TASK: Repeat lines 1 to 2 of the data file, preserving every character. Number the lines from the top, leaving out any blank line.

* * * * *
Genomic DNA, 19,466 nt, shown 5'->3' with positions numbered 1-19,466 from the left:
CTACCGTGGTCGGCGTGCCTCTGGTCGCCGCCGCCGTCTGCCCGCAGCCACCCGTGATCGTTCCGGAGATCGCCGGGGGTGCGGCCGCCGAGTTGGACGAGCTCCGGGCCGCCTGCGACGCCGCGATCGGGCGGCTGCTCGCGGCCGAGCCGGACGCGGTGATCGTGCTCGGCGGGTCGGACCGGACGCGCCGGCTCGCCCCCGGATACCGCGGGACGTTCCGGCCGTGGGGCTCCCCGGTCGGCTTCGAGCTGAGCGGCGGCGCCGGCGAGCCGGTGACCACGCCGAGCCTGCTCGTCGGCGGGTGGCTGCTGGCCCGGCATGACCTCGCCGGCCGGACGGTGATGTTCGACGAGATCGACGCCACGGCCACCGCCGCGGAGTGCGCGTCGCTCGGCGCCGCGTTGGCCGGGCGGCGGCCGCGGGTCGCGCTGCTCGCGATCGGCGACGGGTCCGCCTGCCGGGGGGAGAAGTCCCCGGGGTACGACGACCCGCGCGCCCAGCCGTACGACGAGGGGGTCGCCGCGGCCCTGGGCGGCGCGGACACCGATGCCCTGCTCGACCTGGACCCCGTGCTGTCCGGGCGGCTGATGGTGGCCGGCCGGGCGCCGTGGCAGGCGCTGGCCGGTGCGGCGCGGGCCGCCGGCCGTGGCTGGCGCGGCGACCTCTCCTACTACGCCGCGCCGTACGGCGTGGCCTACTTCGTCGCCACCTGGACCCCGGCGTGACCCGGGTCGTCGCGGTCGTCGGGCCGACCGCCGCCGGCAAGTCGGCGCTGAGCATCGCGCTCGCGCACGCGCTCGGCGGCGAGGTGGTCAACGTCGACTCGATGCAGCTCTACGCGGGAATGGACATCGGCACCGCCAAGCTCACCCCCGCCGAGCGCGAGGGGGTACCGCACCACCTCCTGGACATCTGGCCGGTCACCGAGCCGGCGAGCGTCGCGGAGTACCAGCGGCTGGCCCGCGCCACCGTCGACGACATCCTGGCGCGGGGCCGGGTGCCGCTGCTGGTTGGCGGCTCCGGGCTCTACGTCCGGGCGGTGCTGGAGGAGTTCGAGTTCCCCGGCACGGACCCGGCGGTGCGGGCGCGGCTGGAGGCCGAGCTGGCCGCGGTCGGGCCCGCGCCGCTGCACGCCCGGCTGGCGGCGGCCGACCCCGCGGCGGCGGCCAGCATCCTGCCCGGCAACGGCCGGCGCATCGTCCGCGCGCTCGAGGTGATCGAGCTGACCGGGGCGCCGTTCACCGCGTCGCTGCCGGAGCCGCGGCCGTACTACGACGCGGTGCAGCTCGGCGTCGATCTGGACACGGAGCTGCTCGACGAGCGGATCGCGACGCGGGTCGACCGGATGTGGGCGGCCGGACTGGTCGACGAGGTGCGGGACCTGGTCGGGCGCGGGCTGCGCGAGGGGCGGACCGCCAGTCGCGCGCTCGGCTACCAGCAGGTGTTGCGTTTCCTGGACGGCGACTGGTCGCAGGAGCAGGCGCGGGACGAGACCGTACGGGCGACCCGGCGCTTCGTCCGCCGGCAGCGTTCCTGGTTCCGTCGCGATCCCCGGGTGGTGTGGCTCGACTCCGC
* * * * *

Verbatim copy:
Genomic DNA, 19,466 nt, shown 5'->3' with positions numbered 1-19,466 from the left:
CTACCGTGGTCGGCGTGCCTCTGGTCGCCGCCGCCGTCTGCCCGCAGCCACCCGTGATCGTTCCGGAGATCGCCGGGGGTGCGGCCGCCGAGTTGGACGAGCTCCGGGCCGCCTGCGACGCCGCGATCGGGCGGCTGCTCGCGGCCGAGCCGGACGCGGTGATCGTGCTCGGCGGGTCGGACCGGACGCGCCGGCTCGCCCCCGGATACCGCGGGACGTTCCGGCCGTGGGGCTCCCCGGTCGGCTTCGAGCTGAGCGGCGGCGCCGGCGAGCCGGTGACCACGCCGAGCCTGCTCGTCGGCGGGTGGCTGCTGGCCCGGCATGACCTCGCCGGCCGGACGGTGATGTTCGACGAGATCGACGCCACGGCCACCGCCGCGGAGTGCGCGTCGCTCGGCGCCGCGTTGGCCGGGCGGCGGCCGCGGGTCGCGCTGCTCGCGATCGGCGACGGGTCCGCCTGCCGGGGGGAGAAGTCCCCGGGGTACGACGACCCGCGCGCCCAGCCGTACGACGAGGGGGTCGCCGCGGCCCTGGGCGGCGCGGACACCGATGCCCTGCTCGACCTGGACCCCGTGCTGTCCGGGCGGCTGATGGTGGCCGGCCGGGCGCCGTGGCAGGCGCTGGCCGGTGCGGCGCGGGCCGCCGGCCGTGGCTGGCGCGGCGACCTCTCCTACTACGCCGCGCCGTACGGCGTGGCCTACTTCGTCGCCACCTGGACCCCGGCGTGACCCGGGTCGTCGCGGTCGTCGGGCCGACCGCCGCCGGCAAGTCGGCGCTGAGCATCGCGCTCGCGCACGCGCTCGGCGGCGAGGTGGTCAACGTCGACTCGATGCAGCTCTACGCGGGAATGGACATCGGCACCGCCAAGCTCACCCCCGCCGAGCGCGAGGGGGTACCGCACCACCTCCTGGACATCTGGCCGGTCACCGAGCCGGCGAGCGTCGCGGAGTACCAGCGGCTGGCCCGCGCCACCGTCGACGACATCCTGGCGCGGGGCCGGGTGCCGCTGCTGGTTGGCGGCTCCGGGCTCTACGTCCGGGCGGTGCTGGAGGAGTTCGAGTTCCCCGGCACGGACCCGGCGGTGCGGGCGCGGCTGGAGGCCGAGCTGGCCGCGGTCGGGCCCGCGCCGCTGCACGCCCGGCTGGCGGCGGCCGACCCCGCGGCGGCGGCCAGCATCCTGCCCGGCAACGGCCGGCGCATCGTCCGCGCGCTCGAGGTGATCGAGCTGACCGGGGCGCCGTTCACCGCGTCGCTGCCGGAGCCGCGGCCGTACTACGACGCGGTGCAGCTCGGCGTCGATCTGGACACGGAGCTGCTCGACGAGCGGATCGCGACGCGGGTCGACCGGATGTGGGCGGCCGGACTGGTCGACGAGGTGCGGGACCTGGTCGGGCGCGGGCTGCGCGAGGGGCGGACCGCCAGTCGCGCGCTCGGCTACCAGCAGGTGTTGCGTTTCCTGGACGGCGACTGGTCGCAGGAGCAGGCGCGGGACGAGACCGTACGGGCGACCCGGCGCTTCGTCCGCCGGCAGCGTTCCTGGTTCCGTCGCGATCCCCGGGTGGTGTGGCTCGACTCCGC